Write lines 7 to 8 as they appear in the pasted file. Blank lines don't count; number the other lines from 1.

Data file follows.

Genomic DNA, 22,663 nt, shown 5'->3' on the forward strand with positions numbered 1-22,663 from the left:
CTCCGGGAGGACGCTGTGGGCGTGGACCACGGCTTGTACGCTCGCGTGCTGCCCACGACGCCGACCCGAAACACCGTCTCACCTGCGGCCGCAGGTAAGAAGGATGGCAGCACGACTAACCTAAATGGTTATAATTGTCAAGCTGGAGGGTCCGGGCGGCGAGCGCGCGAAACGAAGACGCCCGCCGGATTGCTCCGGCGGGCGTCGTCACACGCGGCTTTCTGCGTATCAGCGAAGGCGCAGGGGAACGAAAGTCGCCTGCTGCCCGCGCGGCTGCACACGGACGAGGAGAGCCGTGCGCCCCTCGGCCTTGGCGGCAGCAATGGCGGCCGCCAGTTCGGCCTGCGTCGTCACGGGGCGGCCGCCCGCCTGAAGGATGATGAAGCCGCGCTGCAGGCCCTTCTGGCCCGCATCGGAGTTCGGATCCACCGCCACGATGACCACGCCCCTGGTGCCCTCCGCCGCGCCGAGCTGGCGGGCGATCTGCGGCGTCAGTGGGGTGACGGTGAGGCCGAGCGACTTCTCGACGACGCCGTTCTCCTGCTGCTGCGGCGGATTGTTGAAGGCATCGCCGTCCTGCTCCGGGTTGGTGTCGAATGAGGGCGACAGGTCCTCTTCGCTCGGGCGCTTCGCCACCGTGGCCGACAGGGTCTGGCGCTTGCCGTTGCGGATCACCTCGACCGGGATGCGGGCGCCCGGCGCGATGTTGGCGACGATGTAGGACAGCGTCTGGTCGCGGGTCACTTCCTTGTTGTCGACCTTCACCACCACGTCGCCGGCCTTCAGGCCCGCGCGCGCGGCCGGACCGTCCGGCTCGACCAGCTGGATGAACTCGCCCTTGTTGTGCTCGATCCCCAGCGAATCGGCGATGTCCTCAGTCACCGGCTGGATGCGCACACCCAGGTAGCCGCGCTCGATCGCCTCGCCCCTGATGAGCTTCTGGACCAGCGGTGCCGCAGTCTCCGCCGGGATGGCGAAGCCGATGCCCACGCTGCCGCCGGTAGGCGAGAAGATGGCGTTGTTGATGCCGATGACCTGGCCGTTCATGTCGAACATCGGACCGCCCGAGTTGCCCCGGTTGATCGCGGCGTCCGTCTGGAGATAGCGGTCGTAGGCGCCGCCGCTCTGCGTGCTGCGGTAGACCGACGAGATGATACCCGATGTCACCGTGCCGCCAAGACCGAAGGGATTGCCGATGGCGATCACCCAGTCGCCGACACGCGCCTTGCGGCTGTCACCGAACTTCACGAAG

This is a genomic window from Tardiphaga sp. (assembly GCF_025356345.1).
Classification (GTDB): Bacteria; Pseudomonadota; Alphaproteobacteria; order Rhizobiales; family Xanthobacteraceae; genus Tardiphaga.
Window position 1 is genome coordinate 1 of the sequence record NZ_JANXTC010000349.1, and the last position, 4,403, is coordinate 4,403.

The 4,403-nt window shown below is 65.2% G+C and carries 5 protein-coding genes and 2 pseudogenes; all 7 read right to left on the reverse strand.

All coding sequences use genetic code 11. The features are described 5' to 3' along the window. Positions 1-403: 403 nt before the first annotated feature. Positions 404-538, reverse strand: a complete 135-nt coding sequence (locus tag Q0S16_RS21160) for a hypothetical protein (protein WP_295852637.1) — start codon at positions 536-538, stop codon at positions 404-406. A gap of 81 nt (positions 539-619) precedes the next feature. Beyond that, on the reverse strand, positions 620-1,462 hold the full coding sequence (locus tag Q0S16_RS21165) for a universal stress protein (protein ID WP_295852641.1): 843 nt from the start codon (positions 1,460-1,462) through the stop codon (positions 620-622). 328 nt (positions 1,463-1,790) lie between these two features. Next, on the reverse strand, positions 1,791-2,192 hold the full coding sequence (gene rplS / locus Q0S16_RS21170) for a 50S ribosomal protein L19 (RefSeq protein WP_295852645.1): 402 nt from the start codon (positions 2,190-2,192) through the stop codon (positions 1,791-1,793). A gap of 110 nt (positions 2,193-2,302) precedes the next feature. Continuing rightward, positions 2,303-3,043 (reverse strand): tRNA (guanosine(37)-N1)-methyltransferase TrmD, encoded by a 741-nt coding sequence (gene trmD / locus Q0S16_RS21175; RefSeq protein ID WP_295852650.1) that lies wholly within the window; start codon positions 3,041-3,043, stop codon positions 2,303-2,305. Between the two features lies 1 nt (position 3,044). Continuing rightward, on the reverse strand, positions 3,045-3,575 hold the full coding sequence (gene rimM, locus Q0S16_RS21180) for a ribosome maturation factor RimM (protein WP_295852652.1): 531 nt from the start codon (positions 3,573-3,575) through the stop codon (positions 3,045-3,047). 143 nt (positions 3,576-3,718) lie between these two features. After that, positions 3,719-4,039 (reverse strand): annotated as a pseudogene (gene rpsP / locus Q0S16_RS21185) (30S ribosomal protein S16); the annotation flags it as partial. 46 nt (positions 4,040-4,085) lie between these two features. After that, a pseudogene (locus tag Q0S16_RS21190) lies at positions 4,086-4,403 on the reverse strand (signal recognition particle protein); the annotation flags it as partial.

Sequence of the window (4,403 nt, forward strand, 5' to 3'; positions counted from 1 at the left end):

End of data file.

All coding sequences use genetic code 11. The features are described 5' to 3' along the window. Positions 1-403: 403 nt before the first annotated feature. Positions 404-538, reverse strand: a complete 135-nt coding sequence (locus tag Q0S16_RS21160) for a hypothetical protein (protein WP_295852637.1) — start codon at positions 536-538, stop codon at positions 404-406. A gap of 81 nt (positions 539-619) precedes the next feature. Beyond that, on the reverse strand, positions 620-1,462 hold the full coding sequence (locus tag Q0S16_RS21165) for a universal stress protein (protein ID WP_295852641.1): 843 nt from the start codon (positions 1,460-1,462) through the stop codon (positions 620-622). 328 nt (positions 1,463-1,790) lie between these two features. Next, on the reverse strand, positions 1,791-2,192 hold the full coding sequence (gene rplS / locus Q0S16_RS21170) for a 50S ribosomal protein L19 (RefSeq protein WP_295852645.1): 402 nt from the start codon (positions 2,190-2,192) through the stop codon (positions 1,791-1,793). A gap of 110 nt (positions 2,193-2,302) precedes the next feature. Continuing rightward, positions 2,303-3,043 (reverse strand): tRNA (guanosine(37)-N1)-methyltransferase TrmD, encoded by a 741-nt coding sequence (gene trmD / locus Q0S16_RS21175; RefSeq protein ID WP_295852650.1) that lies wholly within the window; start codon positions 3,041-3,043, stop codon positions 2,303-2,305. Between the two features lies 1 nt (position 3,044). Continuing rightward, on the reverse strand, positions 3,045-3,575 hold the full coding sequence (gene rimM, locus Q0S16_RS21180) for a ribosome maturation factor RimM (protein WP_295852652.1): 531 nt from the start codon (positions 3,573-3,575) through the stop codon (positions 3,045-3,047). 143 nt (positions 3,576-3,718) lie between these two features. After that, positions 3,719-4,039 (reverse strand): annotated as a pseudogene (gene rpsP / locus Q0S16_RS21185) (30S ribosomal protein S16); the annotation flags it as partial. 46 nt (positions 4,040-4,085) lie between these two features. After that, a pseudogene (locus tag Q0S16_RS21190) lies at positions 4,086-4,403 on the reverse strand (signal recognition particle protein); the annotation flags it as partial.

Sequence of the window (4,403 nt, forward strand, 5' to 3'; positions counted from 1 at the left end):